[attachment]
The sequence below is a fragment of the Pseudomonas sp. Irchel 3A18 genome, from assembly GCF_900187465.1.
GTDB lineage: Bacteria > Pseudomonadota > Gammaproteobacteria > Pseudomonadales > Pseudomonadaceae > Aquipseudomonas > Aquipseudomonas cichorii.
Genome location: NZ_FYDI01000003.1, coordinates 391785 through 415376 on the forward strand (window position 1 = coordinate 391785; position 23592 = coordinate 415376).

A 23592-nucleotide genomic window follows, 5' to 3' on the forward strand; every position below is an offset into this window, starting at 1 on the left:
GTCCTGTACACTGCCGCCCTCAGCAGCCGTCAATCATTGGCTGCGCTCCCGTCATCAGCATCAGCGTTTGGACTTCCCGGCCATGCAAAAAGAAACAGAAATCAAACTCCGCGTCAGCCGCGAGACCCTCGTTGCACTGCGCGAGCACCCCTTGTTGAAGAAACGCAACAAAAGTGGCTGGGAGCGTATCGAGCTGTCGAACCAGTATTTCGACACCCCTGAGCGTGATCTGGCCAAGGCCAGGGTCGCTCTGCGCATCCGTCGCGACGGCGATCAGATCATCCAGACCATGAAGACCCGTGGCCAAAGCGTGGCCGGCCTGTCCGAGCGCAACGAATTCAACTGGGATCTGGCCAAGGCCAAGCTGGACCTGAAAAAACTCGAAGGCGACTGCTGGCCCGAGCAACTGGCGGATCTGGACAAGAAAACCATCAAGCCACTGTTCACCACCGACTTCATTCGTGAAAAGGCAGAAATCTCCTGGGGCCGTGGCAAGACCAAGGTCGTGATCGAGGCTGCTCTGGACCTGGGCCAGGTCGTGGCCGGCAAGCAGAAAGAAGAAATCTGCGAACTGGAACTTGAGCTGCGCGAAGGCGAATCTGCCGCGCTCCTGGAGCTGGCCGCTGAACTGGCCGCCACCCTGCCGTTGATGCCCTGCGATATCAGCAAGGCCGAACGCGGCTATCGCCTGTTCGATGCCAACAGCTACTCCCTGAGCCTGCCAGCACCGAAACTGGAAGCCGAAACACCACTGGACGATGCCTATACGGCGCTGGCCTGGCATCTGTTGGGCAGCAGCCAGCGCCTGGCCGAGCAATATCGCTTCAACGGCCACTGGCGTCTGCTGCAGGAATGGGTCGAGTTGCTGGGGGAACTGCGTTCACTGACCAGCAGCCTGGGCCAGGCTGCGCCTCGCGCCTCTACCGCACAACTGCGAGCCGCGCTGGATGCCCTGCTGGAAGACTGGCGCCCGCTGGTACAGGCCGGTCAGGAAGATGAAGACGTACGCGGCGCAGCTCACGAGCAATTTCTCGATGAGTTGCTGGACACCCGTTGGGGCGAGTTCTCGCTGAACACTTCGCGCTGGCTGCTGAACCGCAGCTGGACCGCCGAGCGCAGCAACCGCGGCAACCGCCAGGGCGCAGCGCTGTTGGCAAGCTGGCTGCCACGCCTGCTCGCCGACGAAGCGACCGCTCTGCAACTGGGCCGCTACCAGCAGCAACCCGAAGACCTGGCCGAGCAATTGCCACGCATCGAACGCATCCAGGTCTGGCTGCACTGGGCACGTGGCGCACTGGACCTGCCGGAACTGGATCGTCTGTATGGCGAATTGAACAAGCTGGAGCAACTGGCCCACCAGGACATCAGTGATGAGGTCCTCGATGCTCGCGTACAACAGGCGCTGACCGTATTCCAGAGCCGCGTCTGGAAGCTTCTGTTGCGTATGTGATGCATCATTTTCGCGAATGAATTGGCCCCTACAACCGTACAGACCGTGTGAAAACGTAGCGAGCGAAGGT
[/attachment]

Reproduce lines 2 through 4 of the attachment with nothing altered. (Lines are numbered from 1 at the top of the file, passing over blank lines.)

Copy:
GTDB lineage: Bacteria > Pseudomonadota > Gammaproteobacteria > Pseudomonadales > Pseudomonadaceae > Aquipseudomonas > Aquipseudomonas cichorii.
Genome location: NZ_FYDI01000003.1, coordinates 391785 through 415376 on the forward strand (window position 1 = coordinate 391785; position 23592 = coordinate 415376).

A 23592-nucleotide genomic window follows, 5' to 3' on the forward strand; every position below is an offset into this window, starting at 1 on the left: